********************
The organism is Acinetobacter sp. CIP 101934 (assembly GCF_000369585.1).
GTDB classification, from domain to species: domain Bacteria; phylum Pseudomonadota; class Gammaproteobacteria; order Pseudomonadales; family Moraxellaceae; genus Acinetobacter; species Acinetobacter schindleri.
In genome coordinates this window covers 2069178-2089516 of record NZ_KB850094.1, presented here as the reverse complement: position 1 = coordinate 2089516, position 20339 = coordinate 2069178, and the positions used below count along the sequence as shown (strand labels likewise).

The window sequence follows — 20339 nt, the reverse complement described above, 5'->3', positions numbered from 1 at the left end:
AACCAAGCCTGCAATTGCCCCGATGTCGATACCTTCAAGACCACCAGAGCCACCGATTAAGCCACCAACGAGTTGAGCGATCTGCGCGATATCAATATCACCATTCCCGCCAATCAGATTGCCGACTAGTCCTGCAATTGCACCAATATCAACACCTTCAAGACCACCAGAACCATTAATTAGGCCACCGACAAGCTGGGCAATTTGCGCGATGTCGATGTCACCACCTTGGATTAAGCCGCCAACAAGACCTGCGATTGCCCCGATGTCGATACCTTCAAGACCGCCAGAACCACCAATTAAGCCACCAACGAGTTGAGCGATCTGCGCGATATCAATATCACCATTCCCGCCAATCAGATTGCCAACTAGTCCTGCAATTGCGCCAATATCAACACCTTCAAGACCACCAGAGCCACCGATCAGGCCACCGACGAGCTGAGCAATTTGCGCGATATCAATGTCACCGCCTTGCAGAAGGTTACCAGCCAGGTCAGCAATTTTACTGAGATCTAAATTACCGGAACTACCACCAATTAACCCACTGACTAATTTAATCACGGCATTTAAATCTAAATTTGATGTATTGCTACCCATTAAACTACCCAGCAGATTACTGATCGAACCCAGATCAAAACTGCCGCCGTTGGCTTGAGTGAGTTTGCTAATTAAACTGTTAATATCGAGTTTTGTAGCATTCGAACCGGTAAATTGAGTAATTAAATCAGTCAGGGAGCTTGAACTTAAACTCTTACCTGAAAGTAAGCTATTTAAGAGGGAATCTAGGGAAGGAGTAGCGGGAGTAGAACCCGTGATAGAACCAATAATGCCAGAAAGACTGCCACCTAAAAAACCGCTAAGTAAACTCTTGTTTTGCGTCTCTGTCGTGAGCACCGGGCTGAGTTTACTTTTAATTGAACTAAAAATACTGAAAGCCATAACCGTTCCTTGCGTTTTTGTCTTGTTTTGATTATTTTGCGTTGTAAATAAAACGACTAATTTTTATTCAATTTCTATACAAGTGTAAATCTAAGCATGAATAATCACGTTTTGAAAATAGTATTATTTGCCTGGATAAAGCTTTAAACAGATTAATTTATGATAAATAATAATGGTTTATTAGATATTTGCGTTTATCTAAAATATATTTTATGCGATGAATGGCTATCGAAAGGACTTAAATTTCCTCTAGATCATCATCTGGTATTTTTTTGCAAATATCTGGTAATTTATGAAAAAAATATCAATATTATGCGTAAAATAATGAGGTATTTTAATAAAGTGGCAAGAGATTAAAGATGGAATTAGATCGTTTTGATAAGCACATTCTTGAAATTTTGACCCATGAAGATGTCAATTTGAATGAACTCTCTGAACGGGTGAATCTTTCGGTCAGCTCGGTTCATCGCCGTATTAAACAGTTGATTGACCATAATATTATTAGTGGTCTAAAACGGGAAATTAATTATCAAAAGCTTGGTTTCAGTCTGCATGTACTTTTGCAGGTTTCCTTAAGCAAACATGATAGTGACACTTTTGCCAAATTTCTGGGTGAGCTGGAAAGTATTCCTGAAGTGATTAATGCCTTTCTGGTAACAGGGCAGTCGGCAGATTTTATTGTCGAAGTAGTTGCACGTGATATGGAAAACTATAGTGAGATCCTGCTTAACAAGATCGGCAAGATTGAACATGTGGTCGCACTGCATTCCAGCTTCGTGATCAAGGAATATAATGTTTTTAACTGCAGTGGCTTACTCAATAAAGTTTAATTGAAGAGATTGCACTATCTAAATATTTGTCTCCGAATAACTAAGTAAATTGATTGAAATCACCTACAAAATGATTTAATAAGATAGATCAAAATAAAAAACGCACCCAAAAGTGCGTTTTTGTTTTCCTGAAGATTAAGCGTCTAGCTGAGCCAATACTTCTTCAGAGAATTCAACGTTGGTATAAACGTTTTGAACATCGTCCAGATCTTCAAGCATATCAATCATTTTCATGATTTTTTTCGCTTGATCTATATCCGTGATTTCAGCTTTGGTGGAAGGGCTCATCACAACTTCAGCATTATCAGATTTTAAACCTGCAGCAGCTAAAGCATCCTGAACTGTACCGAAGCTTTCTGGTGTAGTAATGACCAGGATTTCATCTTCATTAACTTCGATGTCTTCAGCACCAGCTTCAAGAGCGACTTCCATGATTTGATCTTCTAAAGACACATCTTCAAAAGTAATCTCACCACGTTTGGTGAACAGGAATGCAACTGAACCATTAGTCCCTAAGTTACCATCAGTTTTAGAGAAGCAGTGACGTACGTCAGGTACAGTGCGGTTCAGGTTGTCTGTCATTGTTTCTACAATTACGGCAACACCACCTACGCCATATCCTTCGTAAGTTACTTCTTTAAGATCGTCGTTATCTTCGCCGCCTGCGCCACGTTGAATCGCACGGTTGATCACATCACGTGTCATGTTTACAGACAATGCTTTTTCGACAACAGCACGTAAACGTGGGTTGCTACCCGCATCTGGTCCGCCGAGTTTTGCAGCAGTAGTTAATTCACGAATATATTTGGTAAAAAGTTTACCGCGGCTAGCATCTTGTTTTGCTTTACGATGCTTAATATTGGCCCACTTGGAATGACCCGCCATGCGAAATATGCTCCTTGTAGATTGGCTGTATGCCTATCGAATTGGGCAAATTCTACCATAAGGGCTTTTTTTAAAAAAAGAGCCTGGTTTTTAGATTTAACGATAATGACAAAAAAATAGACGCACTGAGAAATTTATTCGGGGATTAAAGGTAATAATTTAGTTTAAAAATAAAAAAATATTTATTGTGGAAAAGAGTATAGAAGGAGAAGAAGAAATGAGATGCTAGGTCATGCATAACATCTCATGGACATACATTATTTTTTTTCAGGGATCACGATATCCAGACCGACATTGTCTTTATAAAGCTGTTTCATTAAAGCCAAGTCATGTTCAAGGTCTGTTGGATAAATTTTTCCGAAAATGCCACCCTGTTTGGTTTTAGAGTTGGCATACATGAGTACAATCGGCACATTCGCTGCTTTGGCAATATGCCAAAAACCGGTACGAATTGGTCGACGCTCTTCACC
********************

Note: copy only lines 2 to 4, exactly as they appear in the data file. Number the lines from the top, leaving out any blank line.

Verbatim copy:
GTDB classification, from domain to species: domain Bacteria; phylum Pseudomonadota; class Gammaproteobacteria; order Pseudomonadales; family Moraxellaceae; genus Acinetobacter; species Acinetobacter schindleri.
In genome coordinates this window covers 2069178-2089516 of record NZ_KB850094.1, presented here as the reverse complement: position 1 = coordinate 2089516, position 20339 = coordinate 2069178, and the positions used below count along the sequence as shown (strand labels likewise).

The window sequence follows — 20339 nt, the reverse complement described above, 5'->3', positions numbered from 1 at the left end: